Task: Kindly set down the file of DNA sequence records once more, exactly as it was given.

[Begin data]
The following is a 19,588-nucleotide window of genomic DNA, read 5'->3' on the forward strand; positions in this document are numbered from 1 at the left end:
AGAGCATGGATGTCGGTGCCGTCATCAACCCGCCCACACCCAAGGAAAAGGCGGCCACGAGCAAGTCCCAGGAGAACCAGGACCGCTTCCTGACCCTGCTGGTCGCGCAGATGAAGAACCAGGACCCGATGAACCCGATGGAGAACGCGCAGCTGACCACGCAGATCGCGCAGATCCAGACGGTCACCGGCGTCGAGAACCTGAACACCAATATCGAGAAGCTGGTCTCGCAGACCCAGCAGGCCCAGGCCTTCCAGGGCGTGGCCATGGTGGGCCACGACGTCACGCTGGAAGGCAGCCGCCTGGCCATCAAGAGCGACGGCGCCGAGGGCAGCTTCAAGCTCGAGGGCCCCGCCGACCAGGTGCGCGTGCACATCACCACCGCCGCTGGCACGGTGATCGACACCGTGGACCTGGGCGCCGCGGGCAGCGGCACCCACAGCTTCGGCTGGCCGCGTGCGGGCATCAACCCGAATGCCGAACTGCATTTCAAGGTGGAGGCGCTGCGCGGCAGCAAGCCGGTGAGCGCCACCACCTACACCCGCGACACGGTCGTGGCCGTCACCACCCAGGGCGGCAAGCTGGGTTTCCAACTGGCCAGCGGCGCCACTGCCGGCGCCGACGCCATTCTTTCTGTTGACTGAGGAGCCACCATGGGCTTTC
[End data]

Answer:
The following is a 19,588-nucleotide window of genomic DNA, read 5'->3' on the forward strand; positions in this document are numbered from 1 at the left end:
AGAGCATGGATGTCGGTGCCGTCATCAACCCGCCCACACCCAAGGAAAAGGCGGCCACGAGCAAGTCCCAGGAGAACCAGGACCGCTTCCTGACCCTGCTGGTCGCGCAGATGAAGAACCAGGACCCGATGAACCCGATGGAGAACGCGCAGCTGACCACGCAGATCGCGCAGATCCAGACGGTCACCGGCGTCGAGAACCTGAACACCAATATCGAGAAGCTGGTCTCGCAGACCCAGCAGGCCCAGGCCTTCCAGGGCGTGGCCATGGTGGGCCACGACGTCACGCTGGAAGGCAGCCGCCTGGCCATCAAGAGCGACGGCGCCGAGGGCAGCTTCAAGCTCGAGGGCCCCGCCGACCAGGTGCGCGTGCACATCACCACCGCCGCTGGCACGGTGATCGACACCGTGGACCTGGGCGCCGCGGGCAGCGGCACCCACAGCTTCGGCTGGCCGCGTGCGGGCATCAACCCGAATGCCGAACTGCATTTCAAGGTGGAGGCGCTGCGCGGCAGCAAGCCGGTGAGCGCCACCACCTACACCCGCGACACGGTCGTGGCCGTCACCACCCAGGGCGGCAAGCTGGGTTTCCAACTGGCCAGCGGCGCCACTGCCGGCGCCGACGCCATTCTTTCTGTTGACTGAGGAGCCACCATGGGCTTTC